The MRCA calculation relies heavily on the mutation rate of the loci. Each marker tested on the Y-chromosome has its own mutation rate, (and) these mutation rates are known for many of the Y-chromosome loci across several human populations… The mutation rate can be affected by several different factors such as population, haplogroup within a population, length of the allele, region on the Y-chromosome, and size of the repeat structure.7

Translation: when you say the mutation rates are known for many of these loci in several populations, you’re also saying they’re not known in others. At best, only some of what we need to know to make good predictions is known, and some isn’t. And there’s a lot of variation.

And then comes the kicker from Ancestry itself: “For those loci where the mutation rate has not yet been determined, Ancestry.com DNA has chosen to use a rate of .0028.”8

See? It’s a guess. It’s akin to the old GIGO issue — garbage in, garbage out. In this case, not enough data in, not enough confidence in the data out. If for any single line of YDNA we encounter no mutations at all, two people could look genetically very much alike and yet the MRCA could be very very far back indeed. And if for any other line we encounter more mutations than the average, two people could look less genetically alike than they really are and the calculation of how far back the MRCA is would be skewed in the other direction.

Bottom line: doesn’t matter whether it was an autosomal DNA test or a YDNA test or both. The results can’t show that Blair and Eric were 10th cousins.

Now don’t get me wrong. I loved Friday night’s episode. Great use of original records, wonderful effort not to take the records at face value but to evaluate them in the context of the time and place, and a good dose of cold hard reality in dealing with slavery and slave ancestors. Loved the show.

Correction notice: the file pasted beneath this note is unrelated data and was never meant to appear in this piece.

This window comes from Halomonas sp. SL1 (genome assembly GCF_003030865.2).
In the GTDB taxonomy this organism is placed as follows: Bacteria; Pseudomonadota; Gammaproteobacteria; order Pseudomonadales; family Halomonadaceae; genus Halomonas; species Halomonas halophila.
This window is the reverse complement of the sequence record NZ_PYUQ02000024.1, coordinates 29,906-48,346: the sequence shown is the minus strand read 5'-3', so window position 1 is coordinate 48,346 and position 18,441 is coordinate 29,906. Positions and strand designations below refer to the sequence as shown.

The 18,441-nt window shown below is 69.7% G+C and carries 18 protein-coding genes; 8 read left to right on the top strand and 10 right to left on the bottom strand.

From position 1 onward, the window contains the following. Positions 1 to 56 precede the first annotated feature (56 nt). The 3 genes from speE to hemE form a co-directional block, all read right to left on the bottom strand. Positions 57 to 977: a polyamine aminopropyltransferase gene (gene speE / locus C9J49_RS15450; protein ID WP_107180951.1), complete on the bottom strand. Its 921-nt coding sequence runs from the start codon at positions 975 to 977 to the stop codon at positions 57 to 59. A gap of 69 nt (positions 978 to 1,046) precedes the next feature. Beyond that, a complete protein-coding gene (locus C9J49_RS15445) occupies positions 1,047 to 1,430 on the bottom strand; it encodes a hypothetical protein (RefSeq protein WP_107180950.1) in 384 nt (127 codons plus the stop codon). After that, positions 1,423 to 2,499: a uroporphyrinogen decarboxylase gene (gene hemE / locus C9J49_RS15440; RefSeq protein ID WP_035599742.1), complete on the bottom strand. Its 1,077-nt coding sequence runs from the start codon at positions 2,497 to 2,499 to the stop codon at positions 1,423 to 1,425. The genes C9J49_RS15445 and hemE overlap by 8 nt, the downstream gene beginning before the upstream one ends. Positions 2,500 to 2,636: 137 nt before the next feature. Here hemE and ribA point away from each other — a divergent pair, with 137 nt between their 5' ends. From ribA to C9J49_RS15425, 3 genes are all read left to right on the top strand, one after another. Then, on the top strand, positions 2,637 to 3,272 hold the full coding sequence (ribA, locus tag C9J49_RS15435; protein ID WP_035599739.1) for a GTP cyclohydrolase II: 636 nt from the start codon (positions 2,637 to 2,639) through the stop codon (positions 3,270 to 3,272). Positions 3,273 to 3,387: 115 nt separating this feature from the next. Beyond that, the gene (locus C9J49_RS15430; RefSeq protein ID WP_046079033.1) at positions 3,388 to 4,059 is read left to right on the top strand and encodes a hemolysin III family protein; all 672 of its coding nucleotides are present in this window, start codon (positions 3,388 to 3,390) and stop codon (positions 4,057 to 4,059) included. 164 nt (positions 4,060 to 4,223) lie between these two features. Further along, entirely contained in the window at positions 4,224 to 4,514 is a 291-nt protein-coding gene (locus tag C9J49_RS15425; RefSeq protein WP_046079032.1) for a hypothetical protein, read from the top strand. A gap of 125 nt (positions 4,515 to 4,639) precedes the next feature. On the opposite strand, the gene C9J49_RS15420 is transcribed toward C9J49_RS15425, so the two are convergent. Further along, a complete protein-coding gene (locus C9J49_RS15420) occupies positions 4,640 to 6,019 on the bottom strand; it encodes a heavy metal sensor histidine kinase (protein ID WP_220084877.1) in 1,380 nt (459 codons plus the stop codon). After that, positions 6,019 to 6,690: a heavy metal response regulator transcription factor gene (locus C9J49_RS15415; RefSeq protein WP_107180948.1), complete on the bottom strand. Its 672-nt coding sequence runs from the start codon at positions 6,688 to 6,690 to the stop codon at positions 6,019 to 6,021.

But c’mon Ancestry… Cousins, sure. 10th cousins? C’mon. Words matter. Even if they’re just on graphics.


SOURCES

  1. ISOGG Wiki (http://www.isogg.org/wiki), “Autosomal DNA,” rev. 8 Feb 2012.
  2. See CeCe Moore, “Update on the New Autosomal DNA Test from Ancestry.com”, Your Genetic Genealogist, posted 26 Jan 2012 (http://www.yourgeneticgenealogist.com : accessed 25 Feb 2012). See also Blaine Bettinger, “WDYTYA Reveals More Information About Ancestry.com’s New Autosomal DNA Testing,” The Genetic Genealogist, posted 24 Feb 2012 (http://www.thegeneticgenealogist.com/ : accessed 25 Feb 2012).
  3. ISOGG Wiki (http://www.isogg.org/wiki), “Recombination,” rev. 30 Jul 2010.
  4. If you’re a math geek, and you want to see just what goes into this analysis, see John F. Chandler, “Estimating Per-Locus Mutation Rates,” Journal of Genetic Genealogy 2:27-33 (2006) (http://www.jogg.info/22/Chandler.pdf : accessed 25 Feb 2012).
  5. “DNA: Paternal Lineage Test,” Ancestry.com (http://dna.ancestry.com/learnMorePaternal.aspx : accessed 25 Feb 2012).
  6. ISOGG Wiki (http://www.isogg.org/wiki), “Locus,” rev. 10 Jul 2010.
  7. “DNA: Paternal Lineage Test,” Ancestry.com (http://dna.ancestry.com/learnMorePaternal.aspx : accessed 25 Feb 2012).
  8. Ibid.
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21 Responses to Science and the “10th” cousin

  1. Linda J. Hauley says:

    Thank you, Judy, for putting into context references about DNA testing that I thought was questionable in the show, WDYTYA.
    I do love the show too for the different areas of research each follows and the interpretation of records and oftentimes find myself questioning the results concluded. This show with its slavery ancestry was very interesting and as you say “a cold hard reality”!